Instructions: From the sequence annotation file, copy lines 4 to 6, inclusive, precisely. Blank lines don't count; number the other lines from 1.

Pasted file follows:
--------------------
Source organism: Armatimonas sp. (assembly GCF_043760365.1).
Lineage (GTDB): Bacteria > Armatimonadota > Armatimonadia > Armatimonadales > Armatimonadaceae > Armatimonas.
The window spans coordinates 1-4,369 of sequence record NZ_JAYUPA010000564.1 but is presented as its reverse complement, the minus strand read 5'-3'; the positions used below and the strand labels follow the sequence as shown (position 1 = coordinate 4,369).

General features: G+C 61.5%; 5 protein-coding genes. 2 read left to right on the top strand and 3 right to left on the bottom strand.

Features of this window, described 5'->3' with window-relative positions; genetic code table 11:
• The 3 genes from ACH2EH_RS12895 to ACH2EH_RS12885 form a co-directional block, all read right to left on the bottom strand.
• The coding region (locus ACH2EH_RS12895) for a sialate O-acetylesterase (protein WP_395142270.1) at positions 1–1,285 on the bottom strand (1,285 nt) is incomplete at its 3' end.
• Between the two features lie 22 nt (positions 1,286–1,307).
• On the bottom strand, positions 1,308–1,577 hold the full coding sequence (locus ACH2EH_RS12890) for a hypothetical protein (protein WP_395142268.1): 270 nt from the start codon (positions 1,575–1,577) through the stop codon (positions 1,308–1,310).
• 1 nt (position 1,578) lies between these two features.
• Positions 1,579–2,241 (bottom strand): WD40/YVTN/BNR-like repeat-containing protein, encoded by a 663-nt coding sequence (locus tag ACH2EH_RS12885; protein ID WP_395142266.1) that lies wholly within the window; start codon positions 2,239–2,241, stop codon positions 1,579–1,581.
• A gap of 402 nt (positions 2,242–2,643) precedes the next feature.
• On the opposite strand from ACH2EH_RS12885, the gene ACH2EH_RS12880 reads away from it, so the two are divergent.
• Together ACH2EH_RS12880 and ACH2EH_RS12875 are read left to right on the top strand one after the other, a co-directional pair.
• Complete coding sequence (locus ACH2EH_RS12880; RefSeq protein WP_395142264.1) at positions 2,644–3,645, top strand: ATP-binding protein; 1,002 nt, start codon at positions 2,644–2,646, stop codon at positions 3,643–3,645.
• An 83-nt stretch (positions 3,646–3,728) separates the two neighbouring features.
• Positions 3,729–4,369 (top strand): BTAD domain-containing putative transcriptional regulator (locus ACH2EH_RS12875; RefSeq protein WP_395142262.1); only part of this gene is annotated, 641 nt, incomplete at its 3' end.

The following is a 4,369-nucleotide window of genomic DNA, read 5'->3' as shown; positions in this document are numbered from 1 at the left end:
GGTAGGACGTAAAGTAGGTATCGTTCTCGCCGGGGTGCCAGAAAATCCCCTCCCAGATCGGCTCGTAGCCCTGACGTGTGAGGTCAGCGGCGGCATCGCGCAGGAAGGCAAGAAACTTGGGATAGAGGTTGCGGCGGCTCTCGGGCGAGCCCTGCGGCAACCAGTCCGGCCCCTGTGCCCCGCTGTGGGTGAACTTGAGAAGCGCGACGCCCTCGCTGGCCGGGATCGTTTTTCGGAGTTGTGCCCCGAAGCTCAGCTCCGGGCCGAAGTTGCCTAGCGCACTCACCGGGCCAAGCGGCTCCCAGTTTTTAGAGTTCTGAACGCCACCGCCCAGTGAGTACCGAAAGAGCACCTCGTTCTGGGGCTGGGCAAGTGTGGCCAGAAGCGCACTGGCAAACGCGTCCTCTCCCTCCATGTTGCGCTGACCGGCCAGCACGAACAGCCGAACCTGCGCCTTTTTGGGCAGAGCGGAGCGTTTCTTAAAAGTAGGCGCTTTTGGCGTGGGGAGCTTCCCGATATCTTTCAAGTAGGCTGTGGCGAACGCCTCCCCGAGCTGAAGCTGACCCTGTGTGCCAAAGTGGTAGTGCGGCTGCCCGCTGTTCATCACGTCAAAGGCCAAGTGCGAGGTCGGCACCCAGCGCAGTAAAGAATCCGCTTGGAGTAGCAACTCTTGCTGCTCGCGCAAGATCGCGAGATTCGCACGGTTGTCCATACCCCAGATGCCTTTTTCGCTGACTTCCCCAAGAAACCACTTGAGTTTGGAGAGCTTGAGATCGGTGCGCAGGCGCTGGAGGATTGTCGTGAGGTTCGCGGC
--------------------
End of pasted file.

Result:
General features: G+C 61.5%; 5 protein-coding genes. 2 read left to right on the top strand and 3 right to left on the bottom strand.

Features of this window, described 5'->3' with window-relative positions; genetic code table 11:
• The 3 genes from ACH2EH_RS12895 to ACH2EH_RS12885 form a co-directional block, all read right to left on the bottom strand.